Gestational diabetes is a temporary type of diabetes that develops during pregnancy, and it is becoming increasingly common. Instances of gestational diabetes climbed 30% between 2016 and 2020, the U.S. Centers for Disease Control and Prevention reports.

Each year, up to 10% of pregnancies are affected by gestational diabetes, and the condition may cause health complications for you and your baby. Because of this, you’ll receive a blood test to screen for gestational diabetes when you are between 24 and 28 weeks pregnant.

Knowing key factors about gestational diabetes – like what causes it and how it is tested – can help you understand your risk level and establish preventive, healthy lifestyle habits.

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What causes gestational diabetes?

When you eat and drink, the sugar from the food and drinks you consume is absorbed into your bloodstream. Sugar needs a hormone called insulin, produced by your pancreas, to be transferred into energy in your cells.

While your baby is developing, your body must make about three times its normal amount of insulin. During pregnancy, the placenta, which supplies the baby with nutrients, also creates hormones. Some of these hormones make it difficult for insulin to do its normal job of controlling your blood sugar levels. When you have gestational diabetes, the pancreas cannot keep up with your body’s heightened requirement for insulin. Without enough insulin, too much sugar, also known as blood glucose, remains in your bloodstream.

How do I test for gestational diabetes?

Screening for gestational diabetes is a two-step process called a glucose screening. For the first step, you drink a sweet liquid, called an oral glucose tolerance beverage, that’s specifically designed to measure how well your body uses sugar. For the second step, the clinic will take a blood sample from your arm one hour later, and a lab will measure your blood glucose level from your blood.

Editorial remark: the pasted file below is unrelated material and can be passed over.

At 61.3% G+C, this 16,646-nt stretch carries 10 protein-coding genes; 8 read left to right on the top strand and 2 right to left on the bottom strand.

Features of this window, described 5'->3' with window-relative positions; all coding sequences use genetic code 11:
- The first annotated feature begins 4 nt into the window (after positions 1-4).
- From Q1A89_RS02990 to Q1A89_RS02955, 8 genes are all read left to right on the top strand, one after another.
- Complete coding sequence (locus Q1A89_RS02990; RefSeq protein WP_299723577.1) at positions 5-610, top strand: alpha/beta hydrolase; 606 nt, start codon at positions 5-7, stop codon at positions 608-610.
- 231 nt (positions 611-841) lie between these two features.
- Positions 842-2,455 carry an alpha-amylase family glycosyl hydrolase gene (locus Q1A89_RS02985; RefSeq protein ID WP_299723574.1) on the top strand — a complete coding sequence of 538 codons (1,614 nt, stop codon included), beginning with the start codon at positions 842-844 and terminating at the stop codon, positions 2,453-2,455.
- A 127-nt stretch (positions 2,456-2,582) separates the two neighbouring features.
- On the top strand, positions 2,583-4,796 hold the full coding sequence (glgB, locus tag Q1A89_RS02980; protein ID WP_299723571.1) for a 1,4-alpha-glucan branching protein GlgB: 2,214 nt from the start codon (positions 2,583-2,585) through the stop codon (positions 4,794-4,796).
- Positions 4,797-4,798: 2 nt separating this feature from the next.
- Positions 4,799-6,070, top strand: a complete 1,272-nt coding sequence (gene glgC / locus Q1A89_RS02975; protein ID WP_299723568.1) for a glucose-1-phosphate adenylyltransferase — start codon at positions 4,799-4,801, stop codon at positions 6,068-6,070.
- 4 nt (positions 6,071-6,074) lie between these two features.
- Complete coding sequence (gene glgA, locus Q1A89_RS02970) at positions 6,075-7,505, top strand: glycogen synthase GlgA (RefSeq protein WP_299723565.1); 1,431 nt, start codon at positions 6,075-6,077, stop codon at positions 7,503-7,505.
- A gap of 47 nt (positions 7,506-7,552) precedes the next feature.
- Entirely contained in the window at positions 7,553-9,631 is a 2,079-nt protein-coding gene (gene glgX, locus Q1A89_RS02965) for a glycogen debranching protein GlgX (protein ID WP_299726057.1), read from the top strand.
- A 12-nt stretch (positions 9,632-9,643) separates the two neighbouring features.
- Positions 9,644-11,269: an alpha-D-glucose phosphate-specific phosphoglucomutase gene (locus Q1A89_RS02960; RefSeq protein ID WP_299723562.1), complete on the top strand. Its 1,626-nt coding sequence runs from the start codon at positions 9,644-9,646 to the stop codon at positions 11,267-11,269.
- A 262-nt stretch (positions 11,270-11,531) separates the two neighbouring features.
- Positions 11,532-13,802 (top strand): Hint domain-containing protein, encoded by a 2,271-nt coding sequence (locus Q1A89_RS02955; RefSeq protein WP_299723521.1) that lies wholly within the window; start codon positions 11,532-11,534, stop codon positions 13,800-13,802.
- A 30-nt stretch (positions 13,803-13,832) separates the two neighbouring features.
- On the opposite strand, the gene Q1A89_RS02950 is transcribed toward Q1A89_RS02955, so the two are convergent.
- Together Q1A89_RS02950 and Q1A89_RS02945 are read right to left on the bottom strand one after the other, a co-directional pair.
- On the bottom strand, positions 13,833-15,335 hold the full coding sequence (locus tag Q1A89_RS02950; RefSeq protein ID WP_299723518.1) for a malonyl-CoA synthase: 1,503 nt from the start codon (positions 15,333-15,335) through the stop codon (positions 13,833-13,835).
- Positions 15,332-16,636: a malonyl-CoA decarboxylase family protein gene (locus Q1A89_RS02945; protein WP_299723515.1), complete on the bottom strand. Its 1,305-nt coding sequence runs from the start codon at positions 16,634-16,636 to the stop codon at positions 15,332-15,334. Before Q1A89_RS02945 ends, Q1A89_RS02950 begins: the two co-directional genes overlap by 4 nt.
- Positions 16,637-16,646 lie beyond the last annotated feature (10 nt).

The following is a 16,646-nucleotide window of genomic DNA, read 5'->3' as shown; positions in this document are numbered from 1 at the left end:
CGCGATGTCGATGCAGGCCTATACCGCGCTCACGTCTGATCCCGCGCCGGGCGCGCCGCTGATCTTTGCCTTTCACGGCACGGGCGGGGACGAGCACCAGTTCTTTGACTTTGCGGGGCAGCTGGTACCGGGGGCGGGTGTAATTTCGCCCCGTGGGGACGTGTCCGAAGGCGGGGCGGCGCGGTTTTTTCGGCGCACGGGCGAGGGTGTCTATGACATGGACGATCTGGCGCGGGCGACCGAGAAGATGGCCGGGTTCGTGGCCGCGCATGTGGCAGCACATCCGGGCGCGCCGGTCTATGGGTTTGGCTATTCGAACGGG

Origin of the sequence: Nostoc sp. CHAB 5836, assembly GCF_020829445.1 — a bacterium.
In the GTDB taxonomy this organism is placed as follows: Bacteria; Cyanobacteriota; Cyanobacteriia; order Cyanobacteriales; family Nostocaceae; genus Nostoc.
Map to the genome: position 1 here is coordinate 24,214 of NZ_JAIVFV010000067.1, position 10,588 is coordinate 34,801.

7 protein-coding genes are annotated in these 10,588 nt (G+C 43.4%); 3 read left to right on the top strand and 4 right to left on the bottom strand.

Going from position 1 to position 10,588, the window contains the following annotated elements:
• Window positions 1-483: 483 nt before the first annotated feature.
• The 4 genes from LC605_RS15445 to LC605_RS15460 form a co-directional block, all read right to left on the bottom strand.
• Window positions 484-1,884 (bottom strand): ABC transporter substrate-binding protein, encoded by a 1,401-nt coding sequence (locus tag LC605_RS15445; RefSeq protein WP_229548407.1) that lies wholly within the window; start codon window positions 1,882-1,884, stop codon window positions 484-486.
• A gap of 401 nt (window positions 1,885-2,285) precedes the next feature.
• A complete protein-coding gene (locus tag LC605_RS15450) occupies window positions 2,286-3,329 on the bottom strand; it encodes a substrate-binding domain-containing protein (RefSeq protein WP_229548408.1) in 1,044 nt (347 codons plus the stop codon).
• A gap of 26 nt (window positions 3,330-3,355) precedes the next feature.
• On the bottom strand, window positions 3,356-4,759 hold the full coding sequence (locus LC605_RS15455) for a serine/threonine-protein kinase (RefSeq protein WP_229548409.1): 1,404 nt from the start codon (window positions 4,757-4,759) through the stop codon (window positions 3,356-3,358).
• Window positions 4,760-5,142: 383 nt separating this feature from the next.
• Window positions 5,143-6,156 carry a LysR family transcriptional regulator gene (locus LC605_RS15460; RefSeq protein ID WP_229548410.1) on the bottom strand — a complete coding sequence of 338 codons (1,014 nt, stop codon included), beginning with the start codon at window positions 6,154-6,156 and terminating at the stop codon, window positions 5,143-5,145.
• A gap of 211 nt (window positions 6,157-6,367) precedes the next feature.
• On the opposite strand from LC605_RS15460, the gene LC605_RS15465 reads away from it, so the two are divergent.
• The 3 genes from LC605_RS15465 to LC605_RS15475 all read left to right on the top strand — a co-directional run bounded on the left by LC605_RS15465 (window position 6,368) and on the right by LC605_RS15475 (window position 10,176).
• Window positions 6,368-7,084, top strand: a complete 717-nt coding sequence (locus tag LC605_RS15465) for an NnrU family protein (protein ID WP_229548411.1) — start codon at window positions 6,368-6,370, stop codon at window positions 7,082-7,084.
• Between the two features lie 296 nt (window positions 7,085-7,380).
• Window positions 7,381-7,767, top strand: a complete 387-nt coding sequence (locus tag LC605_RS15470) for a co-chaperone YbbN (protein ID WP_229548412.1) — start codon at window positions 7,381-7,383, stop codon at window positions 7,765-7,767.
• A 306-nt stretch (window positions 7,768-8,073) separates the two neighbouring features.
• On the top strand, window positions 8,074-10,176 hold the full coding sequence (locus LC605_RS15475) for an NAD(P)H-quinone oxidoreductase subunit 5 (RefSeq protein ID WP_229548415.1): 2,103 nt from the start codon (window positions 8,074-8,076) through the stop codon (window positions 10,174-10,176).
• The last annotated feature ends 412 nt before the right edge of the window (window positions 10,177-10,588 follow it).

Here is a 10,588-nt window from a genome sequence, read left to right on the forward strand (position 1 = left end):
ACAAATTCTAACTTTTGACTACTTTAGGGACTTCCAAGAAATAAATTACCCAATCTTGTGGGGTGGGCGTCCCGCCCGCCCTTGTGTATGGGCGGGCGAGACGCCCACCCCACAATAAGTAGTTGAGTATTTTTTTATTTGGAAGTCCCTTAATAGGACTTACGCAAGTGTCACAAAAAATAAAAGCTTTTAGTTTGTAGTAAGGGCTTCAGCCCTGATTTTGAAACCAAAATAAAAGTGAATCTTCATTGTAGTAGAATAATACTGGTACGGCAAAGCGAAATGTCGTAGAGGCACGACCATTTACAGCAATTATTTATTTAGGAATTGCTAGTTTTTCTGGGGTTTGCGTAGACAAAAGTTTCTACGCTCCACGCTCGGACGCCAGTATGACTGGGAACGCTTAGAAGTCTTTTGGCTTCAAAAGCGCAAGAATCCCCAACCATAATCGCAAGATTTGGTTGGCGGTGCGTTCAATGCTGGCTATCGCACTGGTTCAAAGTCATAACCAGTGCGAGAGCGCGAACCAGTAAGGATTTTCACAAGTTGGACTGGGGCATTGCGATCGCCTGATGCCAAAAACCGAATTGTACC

Your prenatal care clinic will help you prepare for your glucose screening by giving you specific instructions leading up to it. If you’re asked you to drink the beverage at home prior to your appointment, record the exact time you drink it because your blood must be drawn exactly one hour later.

What are the complications caused by gestational diabetes?

Gestational diabetes can cause complications for you and for your baby. Some women are at higher risk of developing gestational diabetes, including those who are over the age of 25, are overweight and/or those who have a family history of diabetes.

Gestational diabetes may cause:

  • Excessive birth weight, known as macrosomia, which may cause problems during delivery or require cesarean section.
  • Early birth caused by high blood sugar. Early birth may cause respiratory distress syndrome, a condition that makes breathing difficult for the baby.
  • Low blood sugar in your baby, which can lead to seizures.
  • Preeclampsia, a serious blood pressure condition.
  • Heightened risk of Type 2 diabetes development in both mother and baby. Up to 70% of mothers who are diagnosed with gestational diabetes will develop Type 2 diabetes within 20 years.

How can I reduce my risk of gestational diabetes?

While some risk factors, like your age, are outside of your control, the good news is that many risk factors for gestational diabetes are lifestyle-based. This means that you can reduce your risk of developing it by making healthy lifestyle changes. Those include:

  • Maintaining a healthy body weight. This number is different for everyone, so talk with your prenatal care clinician to determine what a healthy body weight is for you during your pregnancy.
  • Being physically active. Several studies have found that regular exercise helps reduce the risk of gestational diabetes.
  • Eating a diet high in fruits and vegetables, as well as fiber from whole grains.

What happens if I am diagnosed with gestational diabetes?

If your glucose screening results reveal that you have blood glucose levels above a normal range, you’ll get a diagnostic test for confirmation. That’s because some women who have heightened blood glucose results on an initial screening do not receive a diagnosis of gestational diabetes.

If you receive a diagnosis of gestational diabetes, your doctor will work with you to develop a personalized care plan that includes steps to monitor and control your blood sugar levels, or may provide you with a referral to a specialist.

Remember: experiencing a healthy pregnancy, labor and delivery are possible with gestational diabetes by working with your prenatal care team and making healthy lifestyle choices.